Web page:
Carefully review Scripts_5_1_PSU.sql and modify what you deem appropriate. Then use an account with DBA privileges to run Scripts_5_1_PSU.sql script. At the minimum, you will need to modify the creation of the tablespaces.

At this point, both STRM1 and STRM2 are set up according to the setup table with the exception of the implementation of conflict resolution. Now, we will configure Streams first on STRM1 then on STRM2. Check scripts will also be run to confirm that the configuration of Streams is going well.

In a Streams environment, you connect to more than one database at a time while performing Streams administration. To make things easier, we highly suggest changing your glogin.sql script located in your $ORACLE_HOME/SQLPLUS/admin. The following code will change the prompt from the default SQL> to the USER@GLOBAL_NAME>. In our case we will see:

STRM_ADMIN@STRM1.US.APGTECH.COM>
STRM_ADMIN@STRM2.US.APGTECH.COM>

when we are logged into STRM1 and STRM2 as STRM_ADMIN respectively.

When logged into the database as DBA, the login prompt will reflect

DBA1@STRM1.US.APGTECH.COM>
DBA1@STRM1.US.APGTECH.COM>

showing DBA1 being logged into STRM1 and STRM2 respectively.

-- start: change the sql prompt
-- to reflect user@global_name
-- Code for modifying glogin.sql
-- Append to the end of the glogin.sql
set termout off
col gname new_value prompt_gname
select global_name gname from global_name;
set sqlprompt "&&_USER'@'prompt_gname> "
set termout on
-- end: change the sql prompt

STRM_ADMIN is used to run all of the scripts to set up for Streams. If necessary, a DBA account may be used. The login prompt will reflect the logged-in user and at what database. STRM_ADMIN does have DBA role and privileges, but we suggest opening a separate session and using a different user for simplicity. The code for the next two sections is in the files Scripts_5_1_STRM1_STRM2.sql and Scripts_5_1_STRM2_STRM1.sql.

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Streaming STRM1 to STRM2

If you are reusing the Streams please run the following to clear out all previous configurations. This will destroy the previous configuration! If you are starting with a new STRM_ADMIN account with no previous configuration, skip this step.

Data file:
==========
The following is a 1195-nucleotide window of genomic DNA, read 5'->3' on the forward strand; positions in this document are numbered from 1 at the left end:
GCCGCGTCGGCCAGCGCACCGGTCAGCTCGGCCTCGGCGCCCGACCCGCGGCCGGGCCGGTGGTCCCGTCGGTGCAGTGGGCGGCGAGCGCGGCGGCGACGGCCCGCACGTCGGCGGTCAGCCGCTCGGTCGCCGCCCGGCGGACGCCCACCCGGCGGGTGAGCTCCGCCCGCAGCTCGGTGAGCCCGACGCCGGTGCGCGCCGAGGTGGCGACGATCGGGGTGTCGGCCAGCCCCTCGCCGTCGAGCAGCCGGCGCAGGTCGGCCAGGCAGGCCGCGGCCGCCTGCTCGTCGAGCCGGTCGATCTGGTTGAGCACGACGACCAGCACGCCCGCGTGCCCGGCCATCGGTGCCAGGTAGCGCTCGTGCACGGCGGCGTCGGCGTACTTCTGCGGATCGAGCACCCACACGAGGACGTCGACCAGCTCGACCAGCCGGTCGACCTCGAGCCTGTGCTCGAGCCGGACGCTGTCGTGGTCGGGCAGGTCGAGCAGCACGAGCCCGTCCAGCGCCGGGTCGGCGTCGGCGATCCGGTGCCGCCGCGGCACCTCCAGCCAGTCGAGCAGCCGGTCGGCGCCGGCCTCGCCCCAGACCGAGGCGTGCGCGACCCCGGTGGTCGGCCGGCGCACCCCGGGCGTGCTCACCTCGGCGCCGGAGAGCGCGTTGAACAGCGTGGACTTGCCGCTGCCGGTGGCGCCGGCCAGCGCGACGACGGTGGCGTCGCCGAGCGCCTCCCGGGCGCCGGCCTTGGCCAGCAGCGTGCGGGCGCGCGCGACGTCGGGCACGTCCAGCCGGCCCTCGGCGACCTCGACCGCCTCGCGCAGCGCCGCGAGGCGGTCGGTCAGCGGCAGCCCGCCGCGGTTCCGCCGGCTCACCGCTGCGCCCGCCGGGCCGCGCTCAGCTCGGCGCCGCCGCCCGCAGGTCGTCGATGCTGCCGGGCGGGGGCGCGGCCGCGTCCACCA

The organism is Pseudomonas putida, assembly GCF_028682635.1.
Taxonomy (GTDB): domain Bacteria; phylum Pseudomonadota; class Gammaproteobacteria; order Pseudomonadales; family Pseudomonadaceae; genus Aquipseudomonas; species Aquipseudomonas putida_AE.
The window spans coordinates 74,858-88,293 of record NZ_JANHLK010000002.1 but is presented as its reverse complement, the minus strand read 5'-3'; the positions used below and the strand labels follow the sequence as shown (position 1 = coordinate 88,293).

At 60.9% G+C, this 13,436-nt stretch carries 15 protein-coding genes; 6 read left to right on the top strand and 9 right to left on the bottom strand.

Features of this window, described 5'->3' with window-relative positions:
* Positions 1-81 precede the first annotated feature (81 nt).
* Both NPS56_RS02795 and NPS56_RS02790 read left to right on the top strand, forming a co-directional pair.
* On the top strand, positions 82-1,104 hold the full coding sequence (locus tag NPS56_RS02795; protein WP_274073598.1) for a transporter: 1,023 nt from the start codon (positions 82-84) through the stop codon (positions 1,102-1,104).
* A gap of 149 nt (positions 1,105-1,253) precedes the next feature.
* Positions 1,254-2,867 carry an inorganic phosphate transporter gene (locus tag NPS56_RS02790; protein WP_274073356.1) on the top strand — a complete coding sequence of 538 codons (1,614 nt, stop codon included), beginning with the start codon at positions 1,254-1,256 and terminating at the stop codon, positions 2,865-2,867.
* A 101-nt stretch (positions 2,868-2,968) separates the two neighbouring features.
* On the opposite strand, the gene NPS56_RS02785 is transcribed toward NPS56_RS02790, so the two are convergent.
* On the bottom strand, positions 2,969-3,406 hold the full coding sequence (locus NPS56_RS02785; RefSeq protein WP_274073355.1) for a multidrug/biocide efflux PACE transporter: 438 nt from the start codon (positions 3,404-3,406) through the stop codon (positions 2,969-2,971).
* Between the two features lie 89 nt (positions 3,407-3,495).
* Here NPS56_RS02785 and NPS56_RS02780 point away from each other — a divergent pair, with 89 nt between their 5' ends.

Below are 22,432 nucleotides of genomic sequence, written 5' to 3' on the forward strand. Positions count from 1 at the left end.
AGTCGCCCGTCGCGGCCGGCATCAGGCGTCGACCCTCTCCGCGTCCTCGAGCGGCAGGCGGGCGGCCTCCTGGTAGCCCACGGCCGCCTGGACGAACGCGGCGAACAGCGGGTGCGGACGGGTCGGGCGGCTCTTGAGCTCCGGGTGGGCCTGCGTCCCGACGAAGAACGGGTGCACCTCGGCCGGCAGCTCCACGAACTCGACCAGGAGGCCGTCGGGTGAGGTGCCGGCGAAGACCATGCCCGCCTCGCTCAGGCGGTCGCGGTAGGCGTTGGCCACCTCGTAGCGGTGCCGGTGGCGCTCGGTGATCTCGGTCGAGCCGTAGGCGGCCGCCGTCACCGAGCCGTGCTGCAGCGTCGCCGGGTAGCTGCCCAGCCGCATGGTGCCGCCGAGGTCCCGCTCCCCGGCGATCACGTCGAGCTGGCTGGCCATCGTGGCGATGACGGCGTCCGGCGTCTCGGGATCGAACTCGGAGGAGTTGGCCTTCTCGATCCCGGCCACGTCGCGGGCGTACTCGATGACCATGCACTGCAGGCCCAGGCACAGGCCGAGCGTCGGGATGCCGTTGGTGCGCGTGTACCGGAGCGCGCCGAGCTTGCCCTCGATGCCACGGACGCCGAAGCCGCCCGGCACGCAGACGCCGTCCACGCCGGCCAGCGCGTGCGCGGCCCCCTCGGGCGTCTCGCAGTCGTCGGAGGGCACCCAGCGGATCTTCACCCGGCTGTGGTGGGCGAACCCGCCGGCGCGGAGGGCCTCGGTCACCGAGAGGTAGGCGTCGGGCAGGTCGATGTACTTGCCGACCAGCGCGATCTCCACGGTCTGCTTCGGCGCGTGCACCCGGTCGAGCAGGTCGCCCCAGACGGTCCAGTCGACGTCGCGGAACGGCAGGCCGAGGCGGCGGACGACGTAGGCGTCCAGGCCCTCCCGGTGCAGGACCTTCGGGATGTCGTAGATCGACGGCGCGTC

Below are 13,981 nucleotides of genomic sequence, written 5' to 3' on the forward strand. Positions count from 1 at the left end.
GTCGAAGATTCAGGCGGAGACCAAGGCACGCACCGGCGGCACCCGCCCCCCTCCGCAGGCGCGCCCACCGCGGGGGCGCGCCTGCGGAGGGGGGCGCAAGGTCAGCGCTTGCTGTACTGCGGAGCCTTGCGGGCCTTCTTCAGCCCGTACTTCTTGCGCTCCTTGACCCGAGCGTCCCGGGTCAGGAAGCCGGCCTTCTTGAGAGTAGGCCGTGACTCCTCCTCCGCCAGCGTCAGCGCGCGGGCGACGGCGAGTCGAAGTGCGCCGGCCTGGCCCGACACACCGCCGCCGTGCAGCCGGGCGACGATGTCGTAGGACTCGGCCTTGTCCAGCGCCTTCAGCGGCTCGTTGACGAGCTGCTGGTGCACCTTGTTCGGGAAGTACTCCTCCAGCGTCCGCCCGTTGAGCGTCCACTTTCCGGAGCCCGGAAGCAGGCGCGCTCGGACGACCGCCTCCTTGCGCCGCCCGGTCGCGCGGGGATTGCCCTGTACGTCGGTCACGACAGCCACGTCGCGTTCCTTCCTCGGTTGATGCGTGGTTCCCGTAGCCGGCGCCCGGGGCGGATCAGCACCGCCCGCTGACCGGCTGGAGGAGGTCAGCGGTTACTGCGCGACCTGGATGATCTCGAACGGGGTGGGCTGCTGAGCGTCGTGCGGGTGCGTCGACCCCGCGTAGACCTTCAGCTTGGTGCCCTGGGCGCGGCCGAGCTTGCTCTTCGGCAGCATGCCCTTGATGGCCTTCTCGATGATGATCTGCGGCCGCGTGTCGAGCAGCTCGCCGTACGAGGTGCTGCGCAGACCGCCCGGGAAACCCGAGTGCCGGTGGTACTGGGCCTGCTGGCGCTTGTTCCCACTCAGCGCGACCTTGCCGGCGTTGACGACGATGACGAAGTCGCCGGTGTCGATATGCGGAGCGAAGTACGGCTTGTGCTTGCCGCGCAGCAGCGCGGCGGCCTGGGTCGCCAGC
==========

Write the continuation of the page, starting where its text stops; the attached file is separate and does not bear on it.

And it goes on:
STRM_ADMIN@STRM1.US.APGTECH.COM>
EXEC DBMS_STREAMS_ADM.REMOVE_STREAMS_CONFIGURATION();

N-Way Replication in Oracle 11g Streams: Part 1

Let us step back and plan the set up of Streams between STRM1 and STRM2.

On STRM1, log in as STRM_ADMIN

-- ADD THE QUEUE: A good queue name is STREAMS_CAPTURE_Q

-- ADD THE CAPTURE RULE

-- ADD THE PROPAGATION RULE

-- INSTANTIATE TABLE ACROSS DBLINK

-- DBLINK TO DESTINATION is STRM2.US.APGTECH.COM

-- SOURCE is STRM1.US.APGTECH.COM

On STRM2 log in as STRM_ADMIN

-- ADD THE QUEUE: A good queue name is STREAMS_APPLY_Q

-- ADD THE APPLY RULE

Start everything up and test the Stream on STRM1

Then, check to see if the record is Stream'ed to STRM2.

We take the additional step of performing a commit after each running of a procedure. Although not technically needed, we use it as a precaution.

-- On STRM1, log in as STRM_ADMIN

-- ADD THE QUEUE: A good queue name is STREAMS_CAPTURE_Q

-- STRM_ADMIN@STRM1.US.APGTECH.COM>
BEGIN
DBMS_STREAMS_ADM.SET_UP_QUEUE(
queue_table => '"STREAMS_CAPTURE_QT"',
queue_name => '"STREAMS_CAPTURE_Q"',
queue_user => '"STRM_ADMIN"');
END;
/
commit;
-- ADD THE CAPTURE RULE
-- STRM_ADMIN@STRM1.US.APGTECH.COM>
BEGIN
DBMS_STREAMS_ADM.ADD_TABLE_RULES(
Chapter 5
[ 161 ]
table_name => '"LEARNING.EMPLOYEES"',
streams_type => 'capture',
streams_name => '"STREAMS_CAPTURE"',
queue_name => '"STRM_ADMIN"."STREAMS_CAPTURE_Q"',
include_dml => true,
include_ddl => true,
include_tagged_lcr => false,
inclusion_rule => true);
END;
/
commit;
-- ADD THE PROPAGATION RULE
-- STRM_ADMIN@STRM1.US.APGTECH.COM>
BEGIN
DBMS_STREAMS_ADM.ADD_TABLE_PROPAGATION_RULES(
table_name => '"LEARNING.EMPLOYEES"',
streams_name => '"STREAMS_PROPAGATION"',
source_queue_name =>
'"STRM_ADMIN"."STREAMS_CAPTURE_Q"',
destination_queue_name =>
'"STRM_ADMIN"."STREAMS_APPLY_Q"@STRM2.US.APGTECH.COM',
include_dml => true,
include_ddl => true,
source_database => 'STRM1.US.APGTECH.COM',
inclusion_rule => true);
END;
/
COMMIT;
-- INSTANTIATE TABLE ACROSS DBLINK
-- STRM_ADMIN@STRM1.US.APGTECH.COM>
DECLARE
-- Variable to hold instantiation System Change Number